Drop in Hormone Therapy Leads to Cancer Decline A decrease in hormone use by women has led to a decline in breast cancer cases, according to new research published in The New England Journal of Medicine this week. While there are alternatives to hormone replacement therapy, some can do little for women with severe symptoms.
NPR logo

Drop in Hormone Therapy Leads to Cancer Decline

  • Download
  • <iframe src="https://www.npr.org/player/embed/9692286/9692287" width="100%" height="290" frameborder="0" scrolling="no" title="NPR embedded audio player">
  • Transcript
Drop in Hormone Therapy Leads to Cancer Decline

Drop in Hormone Therapy Leads to Cancer Decline

  • Download
  • <iframe src="https://www.npr.org/player/embed/9692286/9692287" width="100%" height="290" frameborder="0" scrolling="no" title="NPR embedded audio player">
  • Transcript

MICHELE NORRIS, Host:

For answers, we turn to Doctor Deborah Grady. She's a professor of medicine specializing in hormone therapy and menopausal symptoms at the University of California at San Francisco. She joins us now from San Francisco. So glad you're with us.

DEBORAH GRADY: Thank you.

NORRIS: So what are the alternatives for menopausal women, especially those who have severe symptoms? What are their options?

GRADY: If you're a woman who has very bad symptoms and you can't work and you can't sleep, to have a drug that really fixes those symptoms is really, really a lot of benefit. And the risk that you're trading off there as an individual is really small. The risk of developing breast cancer is less than one in a thousand per year. That, however, is quite different from a public health prospective where - because menopausal symptoms are so common, what we wind up is many millions of women in the United States taking hormone therapy. And because of that, even if the risk is very small, hormone therapy can lead to the development of many thousands of breast cancers.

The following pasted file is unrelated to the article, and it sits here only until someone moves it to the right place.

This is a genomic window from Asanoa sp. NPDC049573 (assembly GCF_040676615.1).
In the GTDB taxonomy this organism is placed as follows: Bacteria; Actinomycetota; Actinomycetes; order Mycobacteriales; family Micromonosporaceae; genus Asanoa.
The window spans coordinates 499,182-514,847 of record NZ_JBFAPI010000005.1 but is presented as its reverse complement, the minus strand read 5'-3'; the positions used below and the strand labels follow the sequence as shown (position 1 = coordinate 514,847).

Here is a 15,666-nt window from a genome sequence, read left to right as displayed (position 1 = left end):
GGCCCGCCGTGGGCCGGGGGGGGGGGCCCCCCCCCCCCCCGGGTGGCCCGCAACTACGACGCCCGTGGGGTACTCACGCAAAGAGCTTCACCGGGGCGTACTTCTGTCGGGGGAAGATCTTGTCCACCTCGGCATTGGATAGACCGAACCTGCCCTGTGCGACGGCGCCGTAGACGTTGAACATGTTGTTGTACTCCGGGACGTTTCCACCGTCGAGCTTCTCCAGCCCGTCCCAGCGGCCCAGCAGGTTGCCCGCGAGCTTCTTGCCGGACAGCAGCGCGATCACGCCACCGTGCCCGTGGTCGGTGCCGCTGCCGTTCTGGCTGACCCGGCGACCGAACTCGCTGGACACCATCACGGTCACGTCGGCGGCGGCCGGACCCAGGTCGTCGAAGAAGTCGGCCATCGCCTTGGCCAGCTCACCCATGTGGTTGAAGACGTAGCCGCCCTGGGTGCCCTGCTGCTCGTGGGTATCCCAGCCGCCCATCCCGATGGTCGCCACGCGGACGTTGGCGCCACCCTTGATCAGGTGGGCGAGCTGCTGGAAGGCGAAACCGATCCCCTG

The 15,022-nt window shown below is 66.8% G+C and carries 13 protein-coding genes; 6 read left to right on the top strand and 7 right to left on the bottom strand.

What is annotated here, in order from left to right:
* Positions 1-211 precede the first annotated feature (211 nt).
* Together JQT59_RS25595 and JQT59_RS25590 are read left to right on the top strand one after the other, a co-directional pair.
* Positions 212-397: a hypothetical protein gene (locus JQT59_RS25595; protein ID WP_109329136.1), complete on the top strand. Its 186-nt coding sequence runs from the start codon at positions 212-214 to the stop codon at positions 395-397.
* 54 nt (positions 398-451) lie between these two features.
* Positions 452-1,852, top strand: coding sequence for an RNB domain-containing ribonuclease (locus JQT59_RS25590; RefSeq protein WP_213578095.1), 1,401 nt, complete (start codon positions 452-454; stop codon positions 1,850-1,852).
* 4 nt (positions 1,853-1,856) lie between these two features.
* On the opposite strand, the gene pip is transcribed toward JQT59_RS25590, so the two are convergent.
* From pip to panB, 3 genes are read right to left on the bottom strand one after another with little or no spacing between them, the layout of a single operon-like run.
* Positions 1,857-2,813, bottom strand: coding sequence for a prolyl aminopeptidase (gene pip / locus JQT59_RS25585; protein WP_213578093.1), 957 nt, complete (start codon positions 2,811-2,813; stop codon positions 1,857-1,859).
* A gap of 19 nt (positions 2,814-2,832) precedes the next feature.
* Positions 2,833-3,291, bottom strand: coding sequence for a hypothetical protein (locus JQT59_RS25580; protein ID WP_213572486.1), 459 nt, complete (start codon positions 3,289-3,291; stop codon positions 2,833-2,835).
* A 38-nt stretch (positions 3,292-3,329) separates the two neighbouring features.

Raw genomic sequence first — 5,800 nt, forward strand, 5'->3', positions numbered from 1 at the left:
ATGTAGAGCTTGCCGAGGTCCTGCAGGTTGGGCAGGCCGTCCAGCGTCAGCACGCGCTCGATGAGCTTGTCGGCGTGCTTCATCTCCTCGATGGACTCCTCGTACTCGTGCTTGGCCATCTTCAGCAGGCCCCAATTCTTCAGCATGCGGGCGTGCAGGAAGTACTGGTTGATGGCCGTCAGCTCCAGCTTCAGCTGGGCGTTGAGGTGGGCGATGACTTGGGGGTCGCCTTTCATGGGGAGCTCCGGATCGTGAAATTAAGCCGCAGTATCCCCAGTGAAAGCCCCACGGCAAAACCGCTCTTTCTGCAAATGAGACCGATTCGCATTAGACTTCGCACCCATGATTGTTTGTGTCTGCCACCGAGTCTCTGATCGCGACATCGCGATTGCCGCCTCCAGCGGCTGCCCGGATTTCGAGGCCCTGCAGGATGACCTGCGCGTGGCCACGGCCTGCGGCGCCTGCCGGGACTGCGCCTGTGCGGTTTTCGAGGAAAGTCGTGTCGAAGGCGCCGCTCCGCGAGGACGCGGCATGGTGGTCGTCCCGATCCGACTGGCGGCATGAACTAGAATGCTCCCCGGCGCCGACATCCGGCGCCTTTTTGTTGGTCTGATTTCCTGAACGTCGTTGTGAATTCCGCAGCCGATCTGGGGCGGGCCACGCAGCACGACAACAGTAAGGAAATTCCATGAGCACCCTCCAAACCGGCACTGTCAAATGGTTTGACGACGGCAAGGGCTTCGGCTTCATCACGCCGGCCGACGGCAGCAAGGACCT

NORRIS: Doctor, what about herbal therapies?

GRADY: Women have also tried preparations, such as black cohosh and other Chinese herbal preparations. Unfortunately, there's not good evidence that any of those work very well.

NORRIS: What about bio-identical hormones?

GRADY: Bio-identical hormones is a term for hormones that are compounded in pharmacies - not sold by drug companies. These, in my view, are quite dangerous, because we don't know how they're compounded. The control of the dose and the formulation is not overseen by the FDA. And these are estrogens. These are estrogens just like prescription estrogens. So clearly, it can cause all of the same side effects.

NORRIS: What if you're someone who is presently taking hormone therapy, despite the published risks. How do they transition off that?

GRADY: And one way to taper is to just to stop the hormone therapy - let's say on the weekend. That cuts down the dose by two-sevenths. And some symptoms may occur. But if the woman then waits a month or a couple of months until those symptoms improve, then she could potentially drop off Friday, let's say. And in that way, over multiple months, be able to taper down and stop the hormone therapy.

NORRIS: So weaning your self off the therapy.

GRADY: Slowly.

NORRIS: Doctor Grady, good to talk to you.

GRADY: Thank you, Michele.

NORRIS: That was Doctor Deborah Grady. She's a professor of medicine who specializes in hormone therapy at the University of California at San Francisco.

Copyright © 2007 NPR. All rights reserved. Visit our website terms of use and permissions pages at www.npr.org for further information.

NPR transcripts are created on a rush deadline by Verb8tm, Inc., an NPR contractor, and produced using a proprietary transcription process developed with NPR. This text may not be in its final form and may be updated or revised in the future. Accuracy and availability may vary. The authoritative record of NPR’s programming is the audio record.